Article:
so that those vast quantities of water in the bowels of the earth being pressed upwards, by the falling down of the earth, or by some other cause unknown to us, as Bishop Patrick observes, gushed out violently in several parts of the earth, where holes and gaps were made, and where they either found or made a vent, which, with the forty days' rain, might well make such a flood as here described: it is observed {a}, there are seas which have so many rivers running into them, which must be emptied in an unknown manner, by some subterraneous passages, as the Euxine sea; and particularly it is remarked of the Caspian sea, reckoned in length to be above one hundred and twenty German leagues, and in breadth from east to west about ninety, that it has no visible way for the water to run out, and yet it receives into its bosom near one hundred rivers, and particularly the great river Volga, which is of itself like a sea for largeness, and is supposed to empty so much water into it in a year's time, as might suffice to cover the whole earth, and yet it is never increased nor diminished, nor is it observed to ebb or flow: so that if, says my author, the fountains of the great deep, or these subterraneous passages, were continued to be let loose, without any reflux into them, as Moses supposes, during the time of the rain of forty days and forty nights; and the waters ascended but a quarter of a mile in an hour; yet in forty days it would drain all the waters for two hundred and forty miles deep; which would, no doubt, be sufficient to cover the earth above four miles high: and by the former, "the windows" or flood gates of heaven, or the "cataracts", as the Septuagint version, may be meant the clouds, as Sir Walter Raleigh {b} interprets them; Moses using the word, he says, to express the violence of the rains, and pouring down of waters; for whosoever, adds he, hath seen those fallings of water which sometimes happen in the Indies, which are called "the spouts", where clouds do not break into drops, but fall with a resistless violence in one body, may properly use that manner of speech which Moses did, that the windows or flood gates of heaven were opened, or that the waters fell contrary to custom, and that order which we call natural; God then loosened the power retentive in the uppermost air, and the waters fell in abundance: and another writer upon this observes {c}, that thick air is easily turned into water; and that round the earth there is a thicker air, which we call the "atmosphere"; which, the further it is distant from the earth, the thinner it is, and so it grows thinner in proportion, until it loseth all its watery quality: how far this may extend cannot be determined; it may reach as far as the orb of the moon, for aught we know to the contrary; now when this retentive quality of waters was withdrawn, Moses tells us, that "the rain was upon the earth forty days" and "forty nights": and therefore some of it might come so far as to be forty days in falling; and if we allow the rain a little more than ten miles in an hour, or two hundred and fifty miles in a day, then all the watery particles, which were 10,000 miles high, might descend upon the earth; and this alone might be more than sufficient to cover the highest mountains.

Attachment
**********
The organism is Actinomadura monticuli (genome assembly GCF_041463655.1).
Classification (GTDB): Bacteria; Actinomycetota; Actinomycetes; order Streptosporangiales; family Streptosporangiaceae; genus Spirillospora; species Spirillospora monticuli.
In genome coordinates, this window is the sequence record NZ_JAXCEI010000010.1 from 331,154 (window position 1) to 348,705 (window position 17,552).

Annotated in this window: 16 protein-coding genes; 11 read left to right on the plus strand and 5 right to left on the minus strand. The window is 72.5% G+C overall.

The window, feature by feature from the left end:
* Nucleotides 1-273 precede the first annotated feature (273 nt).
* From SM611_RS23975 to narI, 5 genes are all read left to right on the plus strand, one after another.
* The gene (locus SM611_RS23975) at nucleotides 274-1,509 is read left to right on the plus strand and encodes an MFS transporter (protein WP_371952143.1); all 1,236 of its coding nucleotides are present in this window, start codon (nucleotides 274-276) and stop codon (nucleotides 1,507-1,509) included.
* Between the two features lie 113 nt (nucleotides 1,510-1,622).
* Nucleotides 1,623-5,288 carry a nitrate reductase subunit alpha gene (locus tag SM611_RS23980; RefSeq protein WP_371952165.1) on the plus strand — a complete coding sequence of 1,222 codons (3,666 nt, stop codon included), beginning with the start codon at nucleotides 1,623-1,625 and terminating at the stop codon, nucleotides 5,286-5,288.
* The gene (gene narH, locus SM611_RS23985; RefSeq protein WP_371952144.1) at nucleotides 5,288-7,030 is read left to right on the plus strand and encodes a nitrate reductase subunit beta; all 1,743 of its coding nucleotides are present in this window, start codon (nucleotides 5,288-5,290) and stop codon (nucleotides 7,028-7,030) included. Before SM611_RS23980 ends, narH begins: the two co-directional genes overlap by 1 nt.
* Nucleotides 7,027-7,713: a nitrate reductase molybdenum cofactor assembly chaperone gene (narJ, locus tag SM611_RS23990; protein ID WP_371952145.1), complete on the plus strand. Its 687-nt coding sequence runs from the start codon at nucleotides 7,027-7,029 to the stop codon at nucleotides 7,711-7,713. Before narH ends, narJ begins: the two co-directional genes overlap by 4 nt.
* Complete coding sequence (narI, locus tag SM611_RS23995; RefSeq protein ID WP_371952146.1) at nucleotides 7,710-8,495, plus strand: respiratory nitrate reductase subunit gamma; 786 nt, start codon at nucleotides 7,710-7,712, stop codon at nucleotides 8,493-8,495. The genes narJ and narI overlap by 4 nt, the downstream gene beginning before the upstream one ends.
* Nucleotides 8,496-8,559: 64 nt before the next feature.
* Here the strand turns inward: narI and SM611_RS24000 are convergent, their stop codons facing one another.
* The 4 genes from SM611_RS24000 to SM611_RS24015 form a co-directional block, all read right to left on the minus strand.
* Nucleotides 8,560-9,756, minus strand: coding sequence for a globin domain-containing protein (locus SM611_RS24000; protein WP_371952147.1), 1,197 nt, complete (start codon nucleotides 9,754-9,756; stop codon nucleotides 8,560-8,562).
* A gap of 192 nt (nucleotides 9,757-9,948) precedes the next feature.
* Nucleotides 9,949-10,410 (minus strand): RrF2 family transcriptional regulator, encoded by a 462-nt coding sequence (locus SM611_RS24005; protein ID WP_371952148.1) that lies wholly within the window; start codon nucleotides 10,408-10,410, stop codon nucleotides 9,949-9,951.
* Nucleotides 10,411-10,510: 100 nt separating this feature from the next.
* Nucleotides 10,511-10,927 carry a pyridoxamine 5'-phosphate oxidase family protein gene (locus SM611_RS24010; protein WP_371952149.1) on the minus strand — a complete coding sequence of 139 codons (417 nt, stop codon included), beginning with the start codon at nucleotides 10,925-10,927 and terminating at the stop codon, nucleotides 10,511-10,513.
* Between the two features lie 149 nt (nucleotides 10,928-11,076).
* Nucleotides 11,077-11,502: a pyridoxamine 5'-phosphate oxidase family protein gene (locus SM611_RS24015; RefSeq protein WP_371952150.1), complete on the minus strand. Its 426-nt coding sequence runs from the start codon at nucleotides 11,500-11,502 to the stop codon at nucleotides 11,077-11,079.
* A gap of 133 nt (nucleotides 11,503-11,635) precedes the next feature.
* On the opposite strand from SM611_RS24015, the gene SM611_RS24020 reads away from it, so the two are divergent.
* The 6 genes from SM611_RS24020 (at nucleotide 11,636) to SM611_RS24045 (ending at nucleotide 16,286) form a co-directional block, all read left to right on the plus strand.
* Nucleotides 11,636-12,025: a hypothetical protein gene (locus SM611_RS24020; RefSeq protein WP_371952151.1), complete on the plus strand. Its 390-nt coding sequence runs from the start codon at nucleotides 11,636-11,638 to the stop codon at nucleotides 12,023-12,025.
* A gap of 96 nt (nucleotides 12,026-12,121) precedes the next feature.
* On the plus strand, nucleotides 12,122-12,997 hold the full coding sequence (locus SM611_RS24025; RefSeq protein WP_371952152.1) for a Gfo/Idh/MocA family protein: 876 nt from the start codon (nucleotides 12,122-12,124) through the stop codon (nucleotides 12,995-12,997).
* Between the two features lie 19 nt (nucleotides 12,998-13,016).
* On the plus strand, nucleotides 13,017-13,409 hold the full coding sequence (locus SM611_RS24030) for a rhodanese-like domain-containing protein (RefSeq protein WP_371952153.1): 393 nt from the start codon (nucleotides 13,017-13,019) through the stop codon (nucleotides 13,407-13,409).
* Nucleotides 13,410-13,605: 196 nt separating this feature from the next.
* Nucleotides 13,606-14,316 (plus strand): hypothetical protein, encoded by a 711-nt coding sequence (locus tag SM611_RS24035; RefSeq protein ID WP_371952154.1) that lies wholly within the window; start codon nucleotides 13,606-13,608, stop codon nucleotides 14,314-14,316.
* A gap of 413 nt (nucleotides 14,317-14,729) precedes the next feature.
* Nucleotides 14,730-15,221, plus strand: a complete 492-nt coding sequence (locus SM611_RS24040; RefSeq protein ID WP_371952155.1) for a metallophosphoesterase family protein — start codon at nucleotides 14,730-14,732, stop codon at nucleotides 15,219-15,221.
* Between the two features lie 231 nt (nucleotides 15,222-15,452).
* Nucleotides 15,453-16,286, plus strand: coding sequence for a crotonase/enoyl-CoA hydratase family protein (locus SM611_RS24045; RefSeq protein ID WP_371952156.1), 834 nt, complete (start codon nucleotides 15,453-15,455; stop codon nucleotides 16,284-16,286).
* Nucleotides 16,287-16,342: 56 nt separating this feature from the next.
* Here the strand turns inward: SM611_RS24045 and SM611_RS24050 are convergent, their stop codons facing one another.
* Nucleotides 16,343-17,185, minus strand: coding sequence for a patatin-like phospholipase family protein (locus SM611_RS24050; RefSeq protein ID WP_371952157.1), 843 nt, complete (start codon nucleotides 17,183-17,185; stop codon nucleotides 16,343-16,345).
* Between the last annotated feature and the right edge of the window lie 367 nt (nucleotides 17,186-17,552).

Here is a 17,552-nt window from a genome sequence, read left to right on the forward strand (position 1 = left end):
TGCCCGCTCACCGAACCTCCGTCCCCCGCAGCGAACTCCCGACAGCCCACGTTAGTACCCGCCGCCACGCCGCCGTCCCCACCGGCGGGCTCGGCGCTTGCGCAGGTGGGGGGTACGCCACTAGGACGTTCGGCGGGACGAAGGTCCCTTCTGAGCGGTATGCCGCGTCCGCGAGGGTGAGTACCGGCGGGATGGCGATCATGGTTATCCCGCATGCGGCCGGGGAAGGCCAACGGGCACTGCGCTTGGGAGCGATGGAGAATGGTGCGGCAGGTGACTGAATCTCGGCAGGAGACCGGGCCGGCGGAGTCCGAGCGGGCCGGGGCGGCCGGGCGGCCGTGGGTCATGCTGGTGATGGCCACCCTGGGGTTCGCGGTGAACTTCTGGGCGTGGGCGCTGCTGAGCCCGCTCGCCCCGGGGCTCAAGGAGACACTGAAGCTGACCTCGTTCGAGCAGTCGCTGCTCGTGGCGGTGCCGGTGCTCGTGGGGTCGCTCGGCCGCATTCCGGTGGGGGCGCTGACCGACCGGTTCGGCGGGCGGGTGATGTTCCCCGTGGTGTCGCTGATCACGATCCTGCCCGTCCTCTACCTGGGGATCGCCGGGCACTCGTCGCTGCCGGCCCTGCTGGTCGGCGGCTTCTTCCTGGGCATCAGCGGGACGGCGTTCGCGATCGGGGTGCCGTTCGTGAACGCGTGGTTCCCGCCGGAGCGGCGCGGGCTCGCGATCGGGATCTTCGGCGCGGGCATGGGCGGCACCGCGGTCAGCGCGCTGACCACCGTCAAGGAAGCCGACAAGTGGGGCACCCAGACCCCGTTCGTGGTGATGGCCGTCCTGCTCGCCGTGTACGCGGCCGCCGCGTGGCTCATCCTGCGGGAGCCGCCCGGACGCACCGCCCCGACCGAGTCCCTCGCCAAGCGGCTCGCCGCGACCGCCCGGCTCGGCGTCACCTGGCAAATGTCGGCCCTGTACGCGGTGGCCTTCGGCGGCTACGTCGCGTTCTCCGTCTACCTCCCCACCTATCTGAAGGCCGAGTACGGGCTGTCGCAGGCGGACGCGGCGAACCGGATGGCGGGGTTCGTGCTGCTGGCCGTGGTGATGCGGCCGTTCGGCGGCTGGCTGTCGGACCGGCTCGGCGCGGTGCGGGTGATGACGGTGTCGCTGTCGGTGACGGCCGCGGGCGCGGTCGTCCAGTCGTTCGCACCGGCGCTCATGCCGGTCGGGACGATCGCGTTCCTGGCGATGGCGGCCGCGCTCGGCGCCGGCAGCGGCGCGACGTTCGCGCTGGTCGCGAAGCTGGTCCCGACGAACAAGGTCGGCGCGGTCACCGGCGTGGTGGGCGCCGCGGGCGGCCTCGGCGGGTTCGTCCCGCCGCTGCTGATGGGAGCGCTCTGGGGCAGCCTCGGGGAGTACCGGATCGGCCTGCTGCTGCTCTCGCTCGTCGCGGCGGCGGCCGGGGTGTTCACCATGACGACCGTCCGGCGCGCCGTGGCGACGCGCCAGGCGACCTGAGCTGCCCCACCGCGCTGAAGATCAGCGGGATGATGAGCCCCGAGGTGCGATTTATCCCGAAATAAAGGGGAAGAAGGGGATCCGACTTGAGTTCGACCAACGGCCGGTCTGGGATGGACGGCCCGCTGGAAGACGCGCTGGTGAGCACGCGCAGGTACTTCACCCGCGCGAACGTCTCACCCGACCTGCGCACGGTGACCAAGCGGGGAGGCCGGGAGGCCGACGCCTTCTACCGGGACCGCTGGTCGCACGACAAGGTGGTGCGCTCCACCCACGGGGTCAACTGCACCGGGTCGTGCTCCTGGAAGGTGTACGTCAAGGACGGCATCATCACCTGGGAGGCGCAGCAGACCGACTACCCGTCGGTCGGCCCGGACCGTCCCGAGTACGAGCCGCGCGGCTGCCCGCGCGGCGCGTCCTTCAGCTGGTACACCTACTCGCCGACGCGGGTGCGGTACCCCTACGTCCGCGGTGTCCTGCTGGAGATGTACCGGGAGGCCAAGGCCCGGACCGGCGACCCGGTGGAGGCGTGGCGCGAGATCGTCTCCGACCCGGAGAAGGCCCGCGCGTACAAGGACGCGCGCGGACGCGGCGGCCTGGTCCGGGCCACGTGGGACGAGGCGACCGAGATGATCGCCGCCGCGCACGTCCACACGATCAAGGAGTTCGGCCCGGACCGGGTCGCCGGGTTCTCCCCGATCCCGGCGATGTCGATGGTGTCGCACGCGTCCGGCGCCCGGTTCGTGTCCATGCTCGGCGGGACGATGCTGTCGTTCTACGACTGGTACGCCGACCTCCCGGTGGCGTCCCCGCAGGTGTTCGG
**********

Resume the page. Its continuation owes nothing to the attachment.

(We now know that the earth's atmosphere does not extent more than a few miles above the earth's surface, before thinning out rapidly. If all the water vapour in our present atmosphere fell as rain, the ground would be covered to an average depth of less than two inches {d}. Even if there was a vapour canopy, this would not be a major source or water. Most of the water came from subterranean sources or volcanic activity. We know that volcanic eruptions spew much steam and water vapour into the atmosphere. This would later fall as rain. For a complete discussion of this see the book in footnote {e}. Ed.)

{t} In Bab. Roshhashanah, fol. 11. 2.
{u} Pirke Eliezer, c. 23.
{w} Elmacinus, p. 11. apud Hottinger. p. 251. Abulpharag. Hist. Dynast. p. 8.
{x} Apud Syncell. p. 30, 31.
{y} De Iside & Osir.
{z} Nat. Quaest. l. 3. c. 30.
{a} Bedford's Scripture Chronology, c. 12. p. 154.
{b} History of the World. B. l. c. 7. sect. 6.
{c} Bedford's Scripture Chronology. p. 153. See Scheuchzer. Physica, vol. 1. p. 45. Ray's Physico-Theolog. Discourses, Disc. 2. c. 2. p. 71.
{d} The Genesis Flood, Whitcomb and Morris, 1978, The Presbyterian and Reformed Publishing Company, p. 121.
{e} Ib.